Innovative solutions to buried portland cement concrete roadways.
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Innovative solutions to buried portland cement concrete roadways.

Filetype[PDF-1.26 MB]

  • English

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    • Abstract:
      Forty or more years ago hundreds of miles of Maine highways were constructed of Portland Cement

      Concrete (PCC) to a width of 5.5 to 6.0 m (18 to 20 ft). Since that time these same highways have been

      paved and widened to 6.7 or 7.3 m (22 or 24 ft) with hot bituminous pavements to accommodate

      increased traffic volumes and enhance roadway safety. Bituminous materials were used in place of

      concrete due to the ease of placement and price of material.

      PCC is a rigid pavement capable of supporting weight with little deflection. In contrast, hot bituminous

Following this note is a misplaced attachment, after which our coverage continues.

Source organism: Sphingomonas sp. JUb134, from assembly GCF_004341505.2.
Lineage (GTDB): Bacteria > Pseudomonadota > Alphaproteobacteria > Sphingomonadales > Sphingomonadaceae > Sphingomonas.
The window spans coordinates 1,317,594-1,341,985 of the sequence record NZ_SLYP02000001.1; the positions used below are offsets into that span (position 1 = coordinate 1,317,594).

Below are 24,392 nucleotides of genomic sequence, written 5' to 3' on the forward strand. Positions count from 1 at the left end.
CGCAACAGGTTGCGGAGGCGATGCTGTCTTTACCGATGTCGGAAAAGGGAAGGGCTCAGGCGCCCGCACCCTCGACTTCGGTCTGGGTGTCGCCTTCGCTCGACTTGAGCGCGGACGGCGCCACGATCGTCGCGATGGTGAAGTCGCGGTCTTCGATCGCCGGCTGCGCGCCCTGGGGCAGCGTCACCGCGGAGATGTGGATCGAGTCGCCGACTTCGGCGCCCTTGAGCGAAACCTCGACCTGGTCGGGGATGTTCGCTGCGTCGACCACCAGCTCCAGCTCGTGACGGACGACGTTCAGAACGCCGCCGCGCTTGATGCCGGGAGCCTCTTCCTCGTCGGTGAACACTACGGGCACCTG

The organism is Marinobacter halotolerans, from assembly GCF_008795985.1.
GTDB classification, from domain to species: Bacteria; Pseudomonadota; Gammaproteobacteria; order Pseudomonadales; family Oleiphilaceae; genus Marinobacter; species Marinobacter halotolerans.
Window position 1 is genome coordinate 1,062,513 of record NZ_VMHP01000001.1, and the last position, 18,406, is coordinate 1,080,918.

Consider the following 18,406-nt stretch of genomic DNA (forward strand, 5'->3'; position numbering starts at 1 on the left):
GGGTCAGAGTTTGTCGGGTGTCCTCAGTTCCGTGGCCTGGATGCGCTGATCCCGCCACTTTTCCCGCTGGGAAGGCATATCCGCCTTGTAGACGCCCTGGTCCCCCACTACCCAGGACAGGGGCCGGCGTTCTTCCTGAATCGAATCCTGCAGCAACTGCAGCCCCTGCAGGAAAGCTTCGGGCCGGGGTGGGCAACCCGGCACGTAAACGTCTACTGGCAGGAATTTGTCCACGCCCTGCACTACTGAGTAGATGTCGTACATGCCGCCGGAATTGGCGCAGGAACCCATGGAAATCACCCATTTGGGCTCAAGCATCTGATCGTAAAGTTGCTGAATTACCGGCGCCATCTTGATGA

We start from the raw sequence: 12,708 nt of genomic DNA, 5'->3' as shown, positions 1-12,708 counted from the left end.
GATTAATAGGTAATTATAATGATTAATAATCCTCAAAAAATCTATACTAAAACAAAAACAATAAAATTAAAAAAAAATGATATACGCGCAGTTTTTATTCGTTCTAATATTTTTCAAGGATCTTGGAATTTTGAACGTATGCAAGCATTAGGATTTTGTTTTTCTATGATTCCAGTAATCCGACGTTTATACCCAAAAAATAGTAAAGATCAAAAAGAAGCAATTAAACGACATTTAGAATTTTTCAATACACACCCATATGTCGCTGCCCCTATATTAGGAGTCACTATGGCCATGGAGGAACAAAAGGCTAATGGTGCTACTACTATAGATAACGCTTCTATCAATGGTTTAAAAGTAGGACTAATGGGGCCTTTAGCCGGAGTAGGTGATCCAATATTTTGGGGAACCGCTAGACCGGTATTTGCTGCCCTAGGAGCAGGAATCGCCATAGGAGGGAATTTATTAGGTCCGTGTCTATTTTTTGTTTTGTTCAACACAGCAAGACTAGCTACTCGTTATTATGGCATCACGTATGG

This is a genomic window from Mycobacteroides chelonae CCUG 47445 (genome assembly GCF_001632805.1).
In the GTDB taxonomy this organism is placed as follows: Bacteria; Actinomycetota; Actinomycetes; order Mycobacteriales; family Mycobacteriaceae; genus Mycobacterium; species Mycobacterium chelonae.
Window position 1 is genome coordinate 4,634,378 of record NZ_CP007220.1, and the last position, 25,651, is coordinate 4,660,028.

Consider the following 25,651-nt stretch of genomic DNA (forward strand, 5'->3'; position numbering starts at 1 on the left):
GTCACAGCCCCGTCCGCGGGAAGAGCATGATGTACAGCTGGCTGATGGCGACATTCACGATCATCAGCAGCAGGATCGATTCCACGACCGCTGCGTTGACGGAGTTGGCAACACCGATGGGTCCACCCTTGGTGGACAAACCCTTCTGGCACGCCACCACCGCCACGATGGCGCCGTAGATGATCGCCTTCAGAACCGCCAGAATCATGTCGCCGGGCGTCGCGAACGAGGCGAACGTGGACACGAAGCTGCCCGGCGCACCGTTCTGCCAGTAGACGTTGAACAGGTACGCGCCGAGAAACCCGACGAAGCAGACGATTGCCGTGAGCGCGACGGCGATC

pavement is flexible and will flex to distribute weight across the roadway. When the highway is expanded

      beyond the concrete slab, there is a sharp decrease of support for the bituminous pavement resulting in

      settlement over prolonged use. This settlement may also be compounded by poor drainage capabilities of

      the underlying soils causing the unsupported pavement to drop lower than the existing height of the

      concrete supported pavement. This creates a longitudinal crack aligning with the concrete slab edge

      roughly 0.3 to 1 m (1 to 3 ft) from the right edge of pavement. Pavement to the right of this crack

      deteriorates to the point where maintenance crews attempt to smooth it out with cold patch year after year.

      Paving over the entire roadway is an option but, due to reflective cracking, the edge of pavement begins to

      deteriorate within 2 or 3 years.

      It is the intent of this experimental project to explore various shoulder treatments to increase support of

      the extended roadway and hopefully decrease or eliminate deterioration of the shoulder pavement.

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